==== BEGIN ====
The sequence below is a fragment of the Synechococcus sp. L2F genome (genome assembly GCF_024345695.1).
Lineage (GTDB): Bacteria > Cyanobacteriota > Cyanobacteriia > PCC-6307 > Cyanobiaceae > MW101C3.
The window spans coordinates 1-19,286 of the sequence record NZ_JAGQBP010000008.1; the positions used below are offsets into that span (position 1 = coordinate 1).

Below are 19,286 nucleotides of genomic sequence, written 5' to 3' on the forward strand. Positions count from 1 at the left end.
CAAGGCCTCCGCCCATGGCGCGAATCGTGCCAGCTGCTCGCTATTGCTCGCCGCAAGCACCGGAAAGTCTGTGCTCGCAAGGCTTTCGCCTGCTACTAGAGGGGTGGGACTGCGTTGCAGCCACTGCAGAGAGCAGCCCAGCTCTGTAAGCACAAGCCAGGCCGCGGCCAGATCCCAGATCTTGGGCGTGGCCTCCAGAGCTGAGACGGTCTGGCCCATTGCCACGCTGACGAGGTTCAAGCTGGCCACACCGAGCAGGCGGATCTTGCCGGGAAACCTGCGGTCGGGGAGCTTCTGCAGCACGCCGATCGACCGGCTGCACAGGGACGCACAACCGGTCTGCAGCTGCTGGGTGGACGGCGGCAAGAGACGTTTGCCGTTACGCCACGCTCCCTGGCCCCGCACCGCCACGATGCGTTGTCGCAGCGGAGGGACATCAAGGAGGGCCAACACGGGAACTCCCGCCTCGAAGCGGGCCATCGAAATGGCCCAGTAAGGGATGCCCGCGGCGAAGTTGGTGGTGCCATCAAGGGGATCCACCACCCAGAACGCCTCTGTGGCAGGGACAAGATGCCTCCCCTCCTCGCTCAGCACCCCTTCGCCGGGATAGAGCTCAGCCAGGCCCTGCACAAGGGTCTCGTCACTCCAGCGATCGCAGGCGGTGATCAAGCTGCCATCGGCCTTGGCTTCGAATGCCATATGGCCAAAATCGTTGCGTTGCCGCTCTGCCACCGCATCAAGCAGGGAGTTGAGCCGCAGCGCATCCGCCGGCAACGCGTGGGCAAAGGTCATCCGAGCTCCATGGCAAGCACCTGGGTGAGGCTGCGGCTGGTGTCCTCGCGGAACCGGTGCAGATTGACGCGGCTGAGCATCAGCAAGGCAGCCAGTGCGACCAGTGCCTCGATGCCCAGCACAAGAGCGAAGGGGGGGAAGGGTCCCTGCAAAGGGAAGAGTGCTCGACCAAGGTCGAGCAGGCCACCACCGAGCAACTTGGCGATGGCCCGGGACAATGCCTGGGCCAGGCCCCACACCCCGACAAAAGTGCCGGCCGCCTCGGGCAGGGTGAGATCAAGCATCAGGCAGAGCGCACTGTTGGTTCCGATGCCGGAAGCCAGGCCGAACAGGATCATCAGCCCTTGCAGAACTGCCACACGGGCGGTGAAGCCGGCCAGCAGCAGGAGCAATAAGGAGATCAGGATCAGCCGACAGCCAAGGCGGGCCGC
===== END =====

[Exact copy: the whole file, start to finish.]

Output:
The sequence below is a fragment of the Synechococcus sp. L2F genome (genome assembly GCF_024345695.1).
Lineage (GTDB): Bacteria > Cyanobacteriota > Cyanobacteriia > PCC-6307 > Cyanobiaceae > MW101C3.
The window spans coordinates 1-19,286 of the sequence record NZ_JAGQBP010000008.1; the positions used below are offsets into that span (position 1 = coordinate 1).

Below are 19,286 nucleotides of genomic sequence, written 5' to 3' on the forward strand. Positions count from 1 at the left end.
CAAGGCCTCCGCCCATGGCGCGAATCGTGCCAGCTGCTCGCTATTGCTCGCCGCAAGCACCGGAAAGTCTGTGCTCGCAAGGCTTTCGCCTGCTACTAGAGGGGTGGGACTGCGTTGCAGCCACTGCAGAGAGCAGCCCAGCTCTGTAAGCACAAGCCAGGCCGCGGCCAGATCCCAGATCTTGGGCGTGGCCTCCAGAGCTGAGACGGTCTGGCCCATTGCCACGCTGACGAGGTTCAAGCTGGCCACACCGAGCAGGCGGATCTTGCCGGGAAACCTGCGGTCGGGGAGCTTCTGCAGCACGCCGATCGACCGGCTGCACAGGGACGCACAACCGGTCTGCAGCTGCTGGGTGGACGGCGGCAAGAGACGTTTGCCGTTACGCCACGCTCCCTGGCCCCGCACCGCCACGATGCGTTGTCGCAGCGGAGGGACATCAAGGAGGGCCAACACGGGAACTCCCGCCTCGAAGCGGGCCATCGAAATGGCCCAGTAAGGGATGCCCGCGGCGAAGTTGGTGGTGCCATCAAGGGGATCCACCACCCAGAACGCCTCTGTGGCAGGGACAAGATGCCTCCCCTCCTCGCTCAGCACCCCTTCGCCGGGATAGAGCTCAGCCAGGCCCTGCACAAGGGTCTCGTCACTCCAGCGATCGCAGGCGGTGATCAAGCTGCCATCGGCCTTGGCTTCGAATGCCATATGGCCAAAATCGTTGCGTTGCCGCTCTGCCACCGCATCAAGCAGGGAGTTGAGCCGCAGCGCATCCGCCGGCAACGCGTGGGCAAAGGTCATCCGAGCTCCATGGCAAGCACCTGGGTGAGGCTGCGGCTGGTGTCCTCGCGGAACCGGTGCAGATTGACGCGGCTGAGCATCAGCAAGGCAGCCAGTGCGACCAGTGCCTCGATGCCCAGCACAAGAGCGAAGGGGGGGAAGGGTCCCTGCAAAGGGAAGAGTGCTCGACCAAGGTCGAGCAGGCCACCACCGAGCAACTTGGCGATGGCCCGGGACAATGCCTGGGCCAGGCCCCACACCCCGACAAAAGTGCCGGCCGCCTCGGGCAGGGTGAGATCAAGCATCAGGCAGAGCGCACTGTTGGTTCCGATGCCGGAAGCCAGGCCGAACAGGATCATCAGCCCTTGCAGAACTGCCACACGGGCGGTGAAGCCGGCCAGCAGCAGGAGCAATAAGGAGATCAGGATCAGCCGACAGCCAAGGCGGGCCGC